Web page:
The many, harrowing lives of Carmen Aguirre

Mexican Hooker #1 is an intimate memoir from the Vancouver actor and writer
Brett Josef Grubisic
Mexican Hooker #1 by Carmen Aguirre. No Credit

Mexican Hooker #1 by Carmen Aguirre. No Credit


By Carmen Aguirre

An impulse shopper might select Carmen Aguirre’s memoir because of the colourful book jacket. With a Latin American echo of the “World’s #1 Mom” coffee mug, the kitschy fake souvenir on it suggests irony, maybe, or humour, sarcasm and wryness. The souvenir’s gold-painted banner hints at an eyeopening but zinger-filled journey as recalled by an accomplished artist—Aguirre is a writer, playwright and actor in Vancouver—through supposedly liberal but in fact racist and sexist industries.

“Don’t judge a book by its cover”—the impulse shopper would do well to remember that. Although flecked with light-hearted episodes, this memoir is most often profoundly intimate as it recounts harrowing, life-derailing traumas and hard-won survival.

Never less than mesmerizing, the on-the-move Aguirre describes a “radical feminist” upbringing in Chile, the “trials of exile” from her beloved homeland, her family’s early ’70s migration to California and later Vancouver (where she was viewed as “a poor brown girl”), a stint posing as “a super-privileged, apolitical Argentinian youth,” and a brief marriage while in the Chilean resistance—at age 11, she had returned to South America with her sister and mother, who joined the movement opposing the regime. Aguirre, who followed her mother’s lead, writes of living day to day “in fear of being arrested, tortured, and murdered for [her] underground activities.”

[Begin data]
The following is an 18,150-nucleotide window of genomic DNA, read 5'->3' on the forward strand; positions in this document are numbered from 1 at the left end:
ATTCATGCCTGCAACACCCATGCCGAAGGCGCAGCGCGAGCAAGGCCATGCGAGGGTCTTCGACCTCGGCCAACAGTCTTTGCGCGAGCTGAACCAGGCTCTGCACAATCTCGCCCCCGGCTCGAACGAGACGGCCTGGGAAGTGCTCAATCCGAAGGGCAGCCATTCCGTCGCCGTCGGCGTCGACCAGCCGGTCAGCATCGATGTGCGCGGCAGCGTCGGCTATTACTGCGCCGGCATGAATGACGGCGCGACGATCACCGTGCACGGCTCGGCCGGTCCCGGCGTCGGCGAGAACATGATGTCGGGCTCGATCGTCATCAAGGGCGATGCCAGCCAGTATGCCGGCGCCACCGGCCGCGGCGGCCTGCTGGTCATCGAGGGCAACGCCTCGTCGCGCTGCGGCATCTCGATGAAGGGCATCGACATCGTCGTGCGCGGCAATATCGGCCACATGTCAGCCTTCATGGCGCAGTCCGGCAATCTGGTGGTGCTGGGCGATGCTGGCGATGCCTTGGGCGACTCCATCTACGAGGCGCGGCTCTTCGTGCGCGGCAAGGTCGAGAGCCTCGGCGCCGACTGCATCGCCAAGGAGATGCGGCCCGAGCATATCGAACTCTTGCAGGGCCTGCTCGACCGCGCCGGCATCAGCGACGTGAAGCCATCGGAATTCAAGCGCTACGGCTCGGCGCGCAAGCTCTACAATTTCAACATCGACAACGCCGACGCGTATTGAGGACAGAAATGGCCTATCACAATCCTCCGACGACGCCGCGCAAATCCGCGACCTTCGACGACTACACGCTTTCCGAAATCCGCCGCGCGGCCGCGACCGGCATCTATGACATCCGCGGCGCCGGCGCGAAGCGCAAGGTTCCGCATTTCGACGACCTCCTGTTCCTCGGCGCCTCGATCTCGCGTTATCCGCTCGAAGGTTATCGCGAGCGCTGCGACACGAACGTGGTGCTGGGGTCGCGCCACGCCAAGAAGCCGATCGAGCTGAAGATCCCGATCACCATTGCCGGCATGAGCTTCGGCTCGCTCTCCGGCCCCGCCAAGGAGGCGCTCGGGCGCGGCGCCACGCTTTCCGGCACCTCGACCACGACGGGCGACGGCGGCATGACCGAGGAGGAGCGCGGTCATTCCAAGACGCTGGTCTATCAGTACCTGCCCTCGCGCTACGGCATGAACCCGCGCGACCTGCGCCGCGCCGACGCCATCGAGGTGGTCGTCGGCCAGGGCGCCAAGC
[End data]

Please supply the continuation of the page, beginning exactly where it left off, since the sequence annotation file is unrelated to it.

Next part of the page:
Early on, Aguirre evokes a triumphant day in 1990 when she was certain a “never-dealt-with” childhood rape had finally been cast from her body. Her certainty was premature. Across 13 chapters, the memoir returns to that horrific experience and its shattering aftermath. In April 1981, the “paper bag rapist” then terrorizing B.C. uttered this threat to 13-year old Aguirre in a Vancouver grove: “I have one bullet left. I’m going to chop up your cousin now in front of you, starting from the feet. Then you’ll help me put the pieces in a plastic bag. Then I’ll shoot you.” He didn’t, but he assaulted her brutally. Attending the parole hearings of her rapist, John Horace Oughton, decades later, Aguirre observes, “it would take a lifetime to understand the depth of the wound inflicted by his cruelty.” Exposed to words like these, a reader can only marvel at human resilience while also gasping at the forms of our depravity.